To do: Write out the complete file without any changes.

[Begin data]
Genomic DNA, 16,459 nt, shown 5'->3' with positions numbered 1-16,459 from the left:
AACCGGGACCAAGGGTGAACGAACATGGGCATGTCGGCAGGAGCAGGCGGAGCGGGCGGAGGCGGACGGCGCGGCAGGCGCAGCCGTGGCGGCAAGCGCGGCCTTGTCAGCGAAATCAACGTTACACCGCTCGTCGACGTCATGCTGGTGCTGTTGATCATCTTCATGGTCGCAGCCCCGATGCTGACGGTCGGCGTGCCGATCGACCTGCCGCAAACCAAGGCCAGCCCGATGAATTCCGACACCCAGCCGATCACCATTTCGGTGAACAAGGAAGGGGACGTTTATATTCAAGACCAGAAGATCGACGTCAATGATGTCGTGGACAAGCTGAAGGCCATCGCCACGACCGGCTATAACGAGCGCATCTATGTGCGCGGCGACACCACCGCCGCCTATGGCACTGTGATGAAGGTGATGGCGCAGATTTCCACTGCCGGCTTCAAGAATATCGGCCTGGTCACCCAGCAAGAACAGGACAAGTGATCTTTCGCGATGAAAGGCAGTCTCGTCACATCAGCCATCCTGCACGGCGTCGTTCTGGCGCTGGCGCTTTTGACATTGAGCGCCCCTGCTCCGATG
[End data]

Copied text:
Genomic DNA, 16,459 nt, shown 5'->3' with positions numbered 1-16,459 from the left:
AACCGGGACCAAGGGTGAACGAACATGGGCATGTCGGCAGGAGCAGGCGGAGCGGGCGGAGGCGGACGGCGCGGCAGGCGCAGCCGTGGCGGCAAGCGCGGCCTTGTCAGCGAAATCAACGTTACACCGCTCGTCGACGTCATGCTGGTGCTGTTGATCATCTTCATGGTCGCAGCCCCGATGCTGACGGTCGGCGTGCCGATCGACCTGCCGCAAACCAAGGCCAGCCCGATGAATTCCGACACCCAGCCGATCACCATTTCGGTGAACAAGGAAGGGGACGTTTATATTCAAGACCAGAAGATCGACGTCAATGATGTCGTGGACAAGCTGAAGGCCATCGCCACGACCGGCTATAACGAGCGCATCTATGTGCGCGGCGACACCACCGCCGCCTATGGCACTGTGATGAAGGTGATGGCGCAGATTTCCACTGCCGGCTTCAAGAATATCGGCCTGGTCACCCAGCAAGAACAGGACAAGTGATCTTTCGCGATGAAAGGCAGTCTCGTCACATCAGCCATCCTGCACGGCGTCGTTCTGGCGCTGGCGCTTTTGACATTGAGCGCCCCTGCTCCGATG